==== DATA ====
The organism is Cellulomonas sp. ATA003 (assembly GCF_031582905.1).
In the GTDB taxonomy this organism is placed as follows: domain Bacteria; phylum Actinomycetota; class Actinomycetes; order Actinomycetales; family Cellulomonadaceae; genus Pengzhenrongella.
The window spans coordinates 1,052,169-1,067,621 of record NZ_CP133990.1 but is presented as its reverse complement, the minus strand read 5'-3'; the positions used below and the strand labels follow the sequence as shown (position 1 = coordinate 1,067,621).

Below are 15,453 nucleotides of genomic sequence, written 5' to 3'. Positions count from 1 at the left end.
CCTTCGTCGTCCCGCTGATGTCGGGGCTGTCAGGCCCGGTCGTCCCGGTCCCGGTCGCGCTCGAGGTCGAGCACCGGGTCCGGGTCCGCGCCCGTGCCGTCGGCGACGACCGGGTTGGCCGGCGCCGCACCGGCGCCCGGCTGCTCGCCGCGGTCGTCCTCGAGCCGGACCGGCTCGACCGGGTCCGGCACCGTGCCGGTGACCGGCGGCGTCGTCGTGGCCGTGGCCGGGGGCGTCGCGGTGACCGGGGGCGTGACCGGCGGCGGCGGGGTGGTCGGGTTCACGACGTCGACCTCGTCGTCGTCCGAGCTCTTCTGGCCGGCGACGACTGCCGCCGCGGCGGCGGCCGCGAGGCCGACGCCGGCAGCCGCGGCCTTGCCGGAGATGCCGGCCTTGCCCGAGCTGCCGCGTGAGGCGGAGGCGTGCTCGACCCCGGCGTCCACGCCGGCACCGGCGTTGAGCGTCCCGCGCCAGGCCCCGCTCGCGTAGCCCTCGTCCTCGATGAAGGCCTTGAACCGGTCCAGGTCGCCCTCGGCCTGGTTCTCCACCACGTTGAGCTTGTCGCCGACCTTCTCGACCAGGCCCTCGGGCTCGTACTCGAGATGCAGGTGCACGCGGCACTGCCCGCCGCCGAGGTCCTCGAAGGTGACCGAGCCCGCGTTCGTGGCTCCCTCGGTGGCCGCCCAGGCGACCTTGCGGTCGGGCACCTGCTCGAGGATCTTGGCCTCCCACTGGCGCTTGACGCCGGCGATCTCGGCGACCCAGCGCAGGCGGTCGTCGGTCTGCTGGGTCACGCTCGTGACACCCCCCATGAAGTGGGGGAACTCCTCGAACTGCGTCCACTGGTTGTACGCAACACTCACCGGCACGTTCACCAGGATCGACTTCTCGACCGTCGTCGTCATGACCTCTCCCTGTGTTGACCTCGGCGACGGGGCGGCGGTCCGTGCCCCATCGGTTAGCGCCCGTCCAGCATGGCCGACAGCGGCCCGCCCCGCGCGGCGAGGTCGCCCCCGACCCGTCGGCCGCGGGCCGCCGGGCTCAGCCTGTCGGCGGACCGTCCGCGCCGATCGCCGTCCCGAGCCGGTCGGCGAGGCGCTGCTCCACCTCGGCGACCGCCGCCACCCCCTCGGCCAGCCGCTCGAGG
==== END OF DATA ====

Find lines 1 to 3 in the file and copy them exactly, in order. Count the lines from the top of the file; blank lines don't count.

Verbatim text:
The organism is Cellulomonas sp. ATA003 (assembly GCF_031582905.1).
In the GTDB taxonomy this organism is placed as follows: domain Bacteria; phylum Actinomycetota; class Actinomycetes; order Actinomycetales; family Cellulomonadaceae; genus Pengzhenrongella.
The window spans coordinates 1,052,169-1,067,621 of record NZ_CP133990.1 but is presented as its reverse complement, the minus strand read 5'-3'; the positions used below and the strand labels follow the sequence as shown (position 1 = coordinate 1,067,621).